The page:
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Journal of Biomedicine and Biotechnology
Volume 2012 (2012), Article ID 985620, 15 pages
http://dx.doi.org/10.1155/2012/985620
Review Article

Breast Cancer Chemoprevention: Old and New Approaches

Division of Cancer Prevention and Genetics, European Institute of Oncology, 20141 Milan, Italy

Received 11 April 2012; Accepted 10 May 2012

Academic Editor: Su S. Chen

Copyright © 2012 Massimiliano Cazzaniga and Bernardo Bonanni. This is an open access article distributed under the Creative Commons Attribution License, which permits unrestricted use, distribution, and reproduction in any medium, provided the original work is properly cited.

Abstract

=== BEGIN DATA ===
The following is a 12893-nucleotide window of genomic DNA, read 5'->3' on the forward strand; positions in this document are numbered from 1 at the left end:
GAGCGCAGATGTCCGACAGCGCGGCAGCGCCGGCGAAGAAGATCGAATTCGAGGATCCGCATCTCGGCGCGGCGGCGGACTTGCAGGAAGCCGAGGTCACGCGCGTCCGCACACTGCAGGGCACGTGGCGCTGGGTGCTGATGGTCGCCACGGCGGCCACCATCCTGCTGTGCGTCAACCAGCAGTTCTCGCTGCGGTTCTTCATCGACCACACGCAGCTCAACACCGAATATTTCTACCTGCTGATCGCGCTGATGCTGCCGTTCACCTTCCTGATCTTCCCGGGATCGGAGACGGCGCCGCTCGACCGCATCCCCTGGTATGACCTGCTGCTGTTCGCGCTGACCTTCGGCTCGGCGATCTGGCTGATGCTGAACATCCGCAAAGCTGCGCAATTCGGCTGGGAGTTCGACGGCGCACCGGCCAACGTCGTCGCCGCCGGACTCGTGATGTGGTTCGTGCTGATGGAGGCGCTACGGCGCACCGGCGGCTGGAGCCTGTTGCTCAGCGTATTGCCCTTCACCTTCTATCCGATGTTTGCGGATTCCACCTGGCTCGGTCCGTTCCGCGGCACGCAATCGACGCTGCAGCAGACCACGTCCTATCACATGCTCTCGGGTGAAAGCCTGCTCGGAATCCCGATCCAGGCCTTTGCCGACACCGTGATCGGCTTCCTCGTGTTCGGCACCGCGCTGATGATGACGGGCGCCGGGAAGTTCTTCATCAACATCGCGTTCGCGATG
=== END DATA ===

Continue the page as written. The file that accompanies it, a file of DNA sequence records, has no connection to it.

In 1976, Sporn has defined chemoprevention as “the use of pharmacologic or natural agents that inhibit the development of invasive breast cancer either by blocking the DNA damage that initiates carcinogenesis, or by arresting or reversing the progression of premalignant cells in which such damage has already occurred.” Although the precise mechanism or mechanisms that promote a breast cancer are not completely established, the success of several recent clinical trials in preventive settings in selected high-risk populations suggests that chemoprevention is a rational and an appealing strategy. Breast cancer chemoprevention has focused heavily on endocrine intervention using selective estrogen receptor modulators (SERMs) and aromatase inhibitors (AIs). Achieving much success in this particular setting and new approaches as low-dose administration are actually under investigations in several topics. Unfortunately, these drugs are active in prevention of endocrine responsive lesions only and have no effect in reducing the risk of estrogen-negative breast cancer. Thus, recently new pathways, biomarkers, and agents likely are to be effective in this subgroup of cancers and were put under investigation. Moreover, the identification of new potential molecular targets and the development of agents aimed at these targets within cancer have already had a significant impact on advanced cancer therapy and provide a wealth of opportunities for chemoprevention. This paper will highlight current clinical research in both ER-positive and ER-negative breast cancer chemoprevention, explaining the biologic effect of the various agents on carcinogenesis and precancerous lesions, and finally presenting an excursus on the state-of-the-art about new molecular targets under investigations in breast cancer settings.